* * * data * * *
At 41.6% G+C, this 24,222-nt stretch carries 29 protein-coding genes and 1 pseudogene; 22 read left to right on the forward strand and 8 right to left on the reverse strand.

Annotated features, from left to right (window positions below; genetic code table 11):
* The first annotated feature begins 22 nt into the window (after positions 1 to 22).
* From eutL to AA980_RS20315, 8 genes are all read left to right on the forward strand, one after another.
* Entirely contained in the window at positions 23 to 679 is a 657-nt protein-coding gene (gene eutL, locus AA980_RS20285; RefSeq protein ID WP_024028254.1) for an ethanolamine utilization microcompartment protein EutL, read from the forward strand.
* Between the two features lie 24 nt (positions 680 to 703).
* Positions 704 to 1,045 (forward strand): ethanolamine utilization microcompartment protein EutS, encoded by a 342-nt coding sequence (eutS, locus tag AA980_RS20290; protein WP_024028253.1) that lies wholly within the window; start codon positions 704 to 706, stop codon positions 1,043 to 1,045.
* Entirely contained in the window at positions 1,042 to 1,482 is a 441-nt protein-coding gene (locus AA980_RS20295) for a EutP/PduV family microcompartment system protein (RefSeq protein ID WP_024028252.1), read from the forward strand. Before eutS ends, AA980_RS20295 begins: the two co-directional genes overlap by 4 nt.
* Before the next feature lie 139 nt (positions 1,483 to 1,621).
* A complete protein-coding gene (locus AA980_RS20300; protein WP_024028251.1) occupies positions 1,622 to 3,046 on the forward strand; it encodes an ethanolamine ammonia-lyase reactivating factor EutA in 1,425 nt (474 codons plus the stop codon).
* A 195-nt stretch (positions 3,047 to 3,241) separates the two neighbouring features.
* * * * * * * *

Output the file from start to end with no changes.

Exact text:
At 41.6% G+C, this 24,222-nt stretch carries 29 protein-coding genes and 1 pseudogene; 22 read left to right on the forward strand and 8 right to left on the reverse strand.

Annotated features, from left to right (window positions below; genetic code table 11):
* The first annotated feature begins 22 nt into the window (after positions 1 to 22).
* From eutL to AA980_RS20315, 8 genes are all read left to right on the forward strand, one after another.
* Entirely contained in the window at positions 23 to 679 is a 657-nt protein-coding gene (gene eutL, locus AA980_RS20285; RefSeq protein ID WP_024028254.1) for an ethanolamine utilization microcompartment protein EutL, read from the forward strand.
* Between the two features lie 24 nt (positions 680 to 703).
* Positions 704 to 1,045 (forward strand): ethanolamine utilization microcompartment protein EutS, encoded by a 342-nt coding sequence (eutS, locus tag AA980_RS20290; protein WP_024028253.1) that lies wholly within the window; start codon positions 704 to 706, stop codon positions 1,043 to 1,045.
* Entirely contained in the window at positions 1,042 to 1,482 is a 441-nt protein-coding gene (locus AA980_RS20295) for a EutP/PduV family microcompartment system protein (RefSeq protein ID WP_024028252.1), read from the forward strand. Before eutS ends, AA980_RS20295 begins: the two co-directional genes overlap by 4 nt.
* Before the next feature lie 139 nt (positions 1,483 to 1,621).
* A complete protein-coding gene (locus AA980_RS20300; protein WP_024028251.1) occupies positions 1,622 to 3,046 on the forward strand; it encodes an ethanolamine ammonia-lyase reactivating factor EutA in 1,425 nt (474 codons plus the stop codon).
* A 195-nt stretch (positions 3,047 to 3,241) separates the two neighbouring features.